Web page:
The technicians who survived fled. Some still consider themselves blameless, though they received jail sentences for professional irresponsibility. The first physician on the scene, who himself became ill from radiation within hours, recalled that the workers emerged from the plant with headaches and nausea, exclaiming, “It is horrible!” Their radiation burns developed days or even months later.
The real disaster, classed as a “maximum credible accident” in the jargon of the nuclear power industry, wasn’t exciting enough for television. The real aftermath isn’t exciting enough, either.
Nine days after my visit, I watched television reporters gravely and bravely standing where we had clowned around during a group photo for Yuriy in the parking lot next to the Visitor Center at the reactor. Richard Quest, an anchor for CNN International, called Chernobyl a “wasteland”; correspondent Matthew Chance called it a “dead monument.”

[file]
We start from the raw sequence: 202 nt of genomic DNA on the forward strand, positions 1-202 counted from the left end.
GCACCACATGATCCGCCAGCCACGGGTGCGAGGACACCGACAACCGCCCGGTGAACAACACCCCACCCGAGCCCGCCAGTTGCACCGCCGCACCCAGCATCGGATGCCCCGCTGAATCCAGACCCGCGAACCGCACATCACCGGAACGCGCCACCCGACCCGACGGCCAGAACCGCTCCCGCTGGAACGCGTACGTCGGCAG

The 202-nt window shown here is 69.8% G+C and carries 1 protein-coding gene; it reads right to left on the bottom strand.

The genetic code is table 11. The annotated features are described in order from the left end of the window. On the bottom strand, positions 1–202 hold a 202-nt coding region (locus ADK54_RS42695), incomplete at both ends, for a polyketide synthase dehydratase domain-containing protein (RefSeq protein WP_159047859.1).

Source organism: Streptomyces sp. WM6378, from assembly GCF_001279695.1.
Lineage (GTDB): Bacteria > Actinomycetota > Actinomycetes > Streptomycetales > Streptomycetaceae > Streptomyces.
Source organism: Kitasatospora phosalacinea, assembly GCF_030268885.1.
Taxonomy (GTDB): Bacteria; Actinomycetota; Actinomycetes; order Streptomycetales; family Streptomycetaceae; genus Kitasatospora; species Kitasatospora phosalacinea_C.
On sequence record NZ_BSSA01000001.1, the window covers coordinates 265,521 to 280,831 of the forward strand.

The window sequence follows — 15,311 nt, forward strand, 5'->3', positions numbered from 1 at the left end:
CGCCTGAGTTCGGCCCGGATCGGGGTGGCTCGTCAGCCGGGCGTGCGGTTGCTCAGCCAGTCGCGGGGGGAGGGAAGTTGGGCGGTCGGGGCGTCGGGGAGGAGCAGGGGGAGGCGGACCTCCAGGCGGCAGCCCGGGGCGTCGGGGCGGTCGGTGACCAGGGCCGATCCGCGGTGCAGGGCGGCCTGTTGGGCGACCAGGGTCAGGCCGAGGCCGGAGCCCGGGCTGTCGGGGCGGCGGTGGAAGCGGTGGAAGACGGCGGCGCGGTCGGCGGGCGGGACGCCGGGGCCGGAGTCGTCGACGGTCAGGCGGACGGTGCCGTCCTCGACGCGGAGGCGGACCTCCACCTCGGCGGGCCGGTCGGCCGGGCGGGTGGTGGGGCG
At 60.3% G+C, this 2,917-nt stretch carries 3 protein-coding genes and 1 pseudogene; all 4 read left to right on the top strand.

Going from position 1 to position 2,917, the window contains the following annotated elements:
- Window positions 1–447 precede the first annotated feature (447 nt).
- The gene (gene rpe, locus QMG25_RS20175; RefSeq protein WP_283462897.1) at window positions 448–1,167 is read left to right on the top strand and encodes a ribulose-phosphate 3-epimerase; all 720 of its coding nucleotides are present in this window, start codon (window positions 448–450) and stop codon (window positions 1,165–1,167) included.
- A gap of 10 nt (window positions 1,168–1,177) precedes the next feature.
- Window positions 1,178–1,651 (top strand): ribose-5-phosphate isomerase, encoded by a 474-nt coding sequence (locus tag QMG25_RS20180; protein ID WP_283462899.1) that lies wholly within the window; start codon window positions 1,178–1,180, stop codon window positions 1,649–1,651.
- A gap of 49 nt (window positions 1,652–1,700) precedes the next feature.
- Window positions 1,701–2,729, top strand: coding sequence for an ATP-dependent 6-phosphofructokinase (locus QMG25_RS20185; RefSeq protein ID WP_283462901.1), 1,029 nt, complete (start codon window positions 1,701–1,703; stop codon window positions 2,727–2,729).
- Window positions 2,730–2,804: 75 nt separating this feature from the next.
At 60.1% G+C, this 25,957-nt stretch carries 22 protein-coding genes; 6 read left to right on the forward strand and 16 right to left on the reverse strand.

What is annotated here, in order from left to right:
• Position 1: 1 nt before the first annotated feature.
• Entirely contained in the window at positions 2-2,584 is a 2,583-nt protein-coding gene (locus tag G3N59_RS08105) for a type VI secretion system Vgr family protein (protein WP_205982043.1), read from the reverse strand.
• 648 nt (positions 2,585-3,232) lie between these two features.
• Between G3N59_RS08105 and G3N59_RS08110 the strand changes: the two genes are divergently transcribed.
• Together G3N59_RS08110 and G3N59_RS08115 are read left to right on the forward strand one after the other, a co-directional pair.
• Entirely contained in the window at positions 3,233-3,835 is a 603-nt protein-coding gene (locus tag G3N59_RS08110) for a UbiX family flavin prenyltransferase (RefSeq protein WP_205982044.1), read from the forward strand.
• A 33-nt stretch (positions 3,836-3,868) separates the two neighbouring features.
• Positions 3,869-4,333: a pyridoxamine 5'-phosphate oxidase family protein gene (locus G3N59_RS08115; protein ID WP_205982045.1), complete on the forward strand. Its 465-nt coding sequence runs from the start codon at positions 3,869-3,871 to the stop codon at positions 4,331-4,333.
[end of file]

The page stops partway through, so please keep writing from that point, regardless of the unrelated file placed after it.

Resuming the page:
It had been no such thing. Buds were opening on trees, birds sang and gathered twigs for nests, and yellow butterflies fluttered around. Four thousand people work at Chernobyl today.
But not everything was as it seemed. The radiation level measured 120 times normal. We needed no special clothing, but the women planting tulips at the Visitor Center wore face masks to protect them from the soil. Most of the cesium and plutonium has washed into the soil and is pulled back up by the roots of plants. A Geiger counter set on grass yields twice the reading as on asphalt next to it. But if you don’t dig and the forest doesn’t catch fire, you’ll be fine.
In a lecture in the Visitor Center, whose picture window overlooks the power plant (no photos for security reasons, please), we learned about the precarious state of the ruins of Reactor Number Four and the concrete and steel shelter erected over it, the Sarcophagus.